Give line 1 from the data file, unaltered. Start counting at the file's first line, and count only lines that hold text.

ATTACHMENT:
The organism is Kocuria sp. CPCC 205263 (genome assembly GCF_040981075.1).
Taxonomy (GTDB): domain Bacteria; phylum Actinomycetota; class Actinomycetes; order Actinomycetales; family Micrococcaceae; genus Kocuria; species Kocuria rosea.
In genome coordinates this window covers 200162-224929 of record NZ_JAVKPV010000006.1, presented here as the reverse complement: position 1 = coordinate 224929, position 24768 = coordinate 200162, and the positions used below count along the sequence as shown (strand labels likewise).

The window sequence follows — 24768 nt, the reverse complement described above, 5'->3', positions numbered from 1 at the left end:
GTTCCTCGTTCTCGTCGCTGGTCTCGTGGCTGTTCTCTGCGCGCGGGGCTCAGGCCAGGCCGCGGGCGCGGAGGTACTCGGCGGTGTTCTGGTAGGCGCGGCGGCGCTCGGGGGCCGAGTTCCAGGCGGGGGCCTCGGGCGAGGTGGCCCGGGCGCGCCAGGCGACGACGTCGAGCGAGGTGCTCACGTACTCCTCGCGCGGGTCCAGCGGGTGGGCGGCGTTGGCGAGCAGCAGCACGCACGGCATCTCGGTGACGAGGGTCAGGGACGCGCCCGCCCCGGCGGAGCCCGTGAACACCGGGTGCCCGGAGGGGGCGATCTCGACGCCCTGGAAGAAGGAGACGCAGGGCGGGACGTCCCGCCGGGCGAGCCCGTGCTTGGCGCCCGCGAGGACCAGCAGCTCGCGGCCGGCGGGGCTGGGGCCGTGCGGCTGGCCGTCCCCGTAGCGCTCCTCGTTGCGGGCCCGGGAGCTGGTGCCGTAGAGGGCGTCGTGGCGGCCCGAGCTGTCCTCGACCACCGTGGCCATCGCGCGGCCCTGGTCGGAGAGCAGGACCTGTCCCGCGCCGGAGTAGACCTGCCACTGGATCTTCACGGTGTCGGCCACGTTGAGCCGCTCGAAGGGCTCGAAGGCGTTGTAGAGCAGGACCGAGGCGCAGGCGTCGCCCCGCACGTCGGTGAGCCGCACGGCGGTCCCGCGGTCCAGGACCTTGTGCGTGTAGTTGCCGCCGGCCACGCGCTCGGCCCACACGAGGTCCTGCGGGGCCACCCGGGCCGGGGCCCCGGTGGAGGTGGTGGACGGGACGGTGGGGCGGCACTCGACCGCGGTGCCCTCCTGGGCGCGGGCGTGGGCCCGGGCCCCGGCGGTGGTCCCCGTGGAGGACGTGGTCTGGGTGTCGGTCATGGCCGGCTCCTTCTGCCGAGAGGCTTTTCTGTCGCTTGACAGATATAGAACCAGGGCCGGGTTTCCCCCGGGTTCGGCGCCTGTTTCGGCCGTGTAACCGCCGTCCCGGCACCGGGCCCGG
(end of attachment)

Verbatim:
The organism is Kocuria sp. CPCC 205263 (genome assembly GCF_040981075.1).